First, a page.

Cole Swindell has rocketed to the top of the country charts thanks to a smooth, good-guy charm and a knack for bland, amiable everyman tunes. In a post-Florida Georgia Line world, that’s enough to make him a star. His second crowd-pleasing album barely extends beyond territory he staked out on his successful bro-and-a-brew debut. He already has a major hit with the well-intentioned but vague title track, a sentimental ode to his late father overloaded with clichés. Like other heart-tugging ballads “Stars” and “Remember Boys,” it’s kitsch country devoid of observed detail and emotional truth. The slick production throughout lacks definition — guitars hardly bite — and the formulaic lyrics scream calculation (especially “Up” and “Middle of a Memory”). The best song, “Flatliner,” with Dierks Bentley, actually kicks up dust with a dueling guitar dynamic. Unfortunately, the rest of the tracks translate to country equivalents of a McDonald’s shake: They’re mostly artificial, but go down easy.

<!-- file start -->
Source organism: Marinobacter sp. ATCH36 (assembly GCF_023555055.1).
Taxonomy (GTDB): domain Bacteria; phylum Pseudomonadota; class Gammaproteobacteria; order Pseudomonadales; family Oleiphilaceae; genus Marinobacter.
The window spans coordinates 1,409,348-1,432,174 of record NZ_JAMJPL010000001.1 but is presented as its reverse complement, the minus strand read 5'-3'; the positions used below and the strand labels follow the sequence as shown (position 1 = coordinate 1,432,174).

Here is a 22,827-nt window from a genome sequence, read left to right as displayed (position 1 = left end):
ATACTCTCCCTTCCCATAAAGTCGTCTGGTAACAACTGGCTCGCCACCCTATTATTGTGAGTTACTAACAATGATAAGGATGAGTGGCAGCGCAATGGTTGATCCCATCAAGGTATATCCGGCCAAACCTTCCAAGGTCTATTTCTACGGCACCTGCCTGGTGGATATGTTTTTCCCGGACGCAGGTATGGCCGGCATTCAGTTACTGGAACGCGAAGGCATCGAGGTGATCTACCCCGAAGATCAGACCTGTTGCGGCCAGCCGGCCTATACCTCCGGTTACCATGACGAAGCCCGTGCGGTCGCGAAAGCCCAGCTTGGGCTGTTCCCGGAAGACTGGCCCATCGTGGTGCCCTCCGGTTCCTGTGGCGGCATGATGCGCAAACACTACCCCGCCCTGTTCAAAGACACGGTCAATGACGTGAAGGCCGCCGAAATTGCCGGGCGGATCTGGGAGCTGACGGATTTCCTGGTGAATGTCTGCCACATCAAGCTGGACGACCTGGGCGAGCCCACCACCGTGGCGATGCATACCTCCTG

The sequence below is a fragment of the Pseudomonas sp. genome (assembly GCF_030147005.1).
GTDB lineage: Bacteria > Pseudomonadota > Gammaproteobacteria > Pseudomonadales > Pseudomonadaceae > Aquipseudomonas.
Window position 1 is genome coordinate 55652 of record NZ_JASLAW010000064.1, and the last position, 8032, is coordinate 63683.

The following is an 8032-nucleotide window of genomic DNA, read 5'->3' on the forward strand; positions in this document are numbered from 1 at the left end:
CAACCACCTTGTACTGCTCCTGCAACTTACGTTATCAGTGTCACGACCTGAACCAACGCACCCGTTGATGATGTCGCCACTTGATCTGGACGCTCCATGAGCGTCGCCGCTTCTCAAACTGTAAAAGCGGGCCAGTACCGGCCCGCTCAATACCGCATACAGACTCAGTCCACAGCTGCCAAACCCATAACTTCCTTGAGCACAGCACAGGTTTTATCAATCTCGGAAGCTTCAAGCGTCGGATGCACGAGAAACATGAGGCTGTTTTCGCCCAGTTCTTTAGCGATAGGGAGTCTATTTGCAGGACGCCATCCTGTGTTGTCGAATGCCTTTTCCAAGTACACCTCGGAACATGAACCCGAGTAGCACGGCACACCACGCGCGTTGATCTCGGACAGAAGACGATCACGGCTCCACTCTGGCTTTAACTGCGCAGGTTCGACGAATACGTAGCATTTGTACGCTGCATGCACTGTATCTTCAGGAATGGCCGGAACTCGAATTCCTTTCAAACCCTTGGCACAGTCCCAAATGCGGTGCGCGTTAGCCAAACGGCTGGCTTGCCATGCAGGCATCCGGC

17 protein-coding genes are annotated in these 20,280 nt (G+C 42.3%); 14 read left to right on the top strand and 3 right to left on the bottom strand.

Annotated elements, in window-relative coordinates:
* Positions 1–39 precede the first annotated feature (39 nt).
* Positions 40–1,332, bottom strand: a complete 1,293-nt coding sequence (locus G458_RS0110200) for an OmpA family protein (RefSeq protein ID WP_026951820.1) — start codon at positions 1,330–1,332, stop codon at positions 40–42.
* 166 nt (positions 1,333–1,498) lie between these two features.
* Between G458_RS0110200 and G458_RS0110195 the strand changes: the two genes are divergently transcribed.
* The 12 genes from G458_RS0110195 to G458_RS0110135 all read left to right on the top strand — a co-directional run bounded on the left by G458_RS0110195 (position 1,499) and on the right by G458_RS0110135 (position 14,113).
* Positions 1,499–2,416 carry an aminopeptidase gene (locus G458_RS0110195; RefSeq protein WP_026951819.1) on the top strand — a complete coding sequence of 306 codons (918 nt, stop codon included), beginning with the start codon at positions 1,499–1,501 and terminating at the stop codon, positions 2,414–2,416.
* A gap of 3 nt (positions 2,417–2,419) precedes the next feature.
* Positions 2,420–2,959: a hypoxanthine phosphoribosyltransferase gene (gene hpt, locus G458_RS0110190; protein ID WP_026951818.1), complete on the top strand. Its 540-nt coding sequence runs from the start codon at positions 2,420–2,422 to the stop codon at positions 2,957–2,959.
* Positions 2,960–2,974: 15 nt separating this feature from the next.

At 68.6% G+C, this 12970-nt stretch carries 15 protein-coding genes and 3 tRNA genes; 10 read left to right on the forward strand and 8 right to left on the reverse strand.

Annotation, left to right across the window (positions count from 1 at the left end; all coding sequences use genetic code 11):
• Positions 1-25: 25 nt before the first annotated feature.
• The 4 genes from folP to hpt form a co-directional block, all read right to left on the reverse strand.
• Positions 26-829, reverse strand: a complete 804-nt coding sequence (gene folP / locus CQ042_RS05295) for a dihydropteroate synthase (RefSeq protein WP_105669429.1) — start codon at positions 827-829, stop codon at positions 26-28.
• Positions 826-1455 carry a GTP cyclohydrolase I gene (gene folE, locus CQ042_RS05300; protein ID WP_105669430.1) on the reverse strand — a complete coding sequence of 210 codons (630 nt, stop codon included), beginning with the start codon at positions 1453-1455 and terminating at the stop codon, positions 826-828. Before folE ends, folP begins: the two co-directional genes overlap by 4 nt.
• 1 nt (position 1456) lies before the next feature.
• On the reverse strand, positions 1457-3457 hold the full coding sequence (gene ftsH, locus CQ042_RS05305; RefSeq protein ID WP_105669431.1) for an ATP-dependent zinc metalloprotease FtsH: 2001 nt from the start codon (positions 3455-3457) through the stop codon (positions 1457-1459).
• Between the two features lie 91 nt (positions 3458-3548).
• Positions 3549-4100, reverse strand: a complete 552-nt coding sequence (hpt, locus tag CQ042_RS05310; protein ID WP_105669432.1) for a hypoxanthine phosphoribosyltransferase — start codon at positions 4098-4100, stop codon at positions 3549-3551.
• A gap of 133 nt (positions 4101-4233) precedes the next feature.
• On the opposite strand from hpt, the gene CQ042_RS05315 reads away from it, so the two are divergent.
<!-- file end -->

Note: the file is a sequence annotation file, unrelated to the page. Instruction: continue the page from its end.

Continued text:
Cole Swindell performs at the Xfinity Center on Aug. 5.Ken Capobianco can be reached at firstname.lastname@example.org.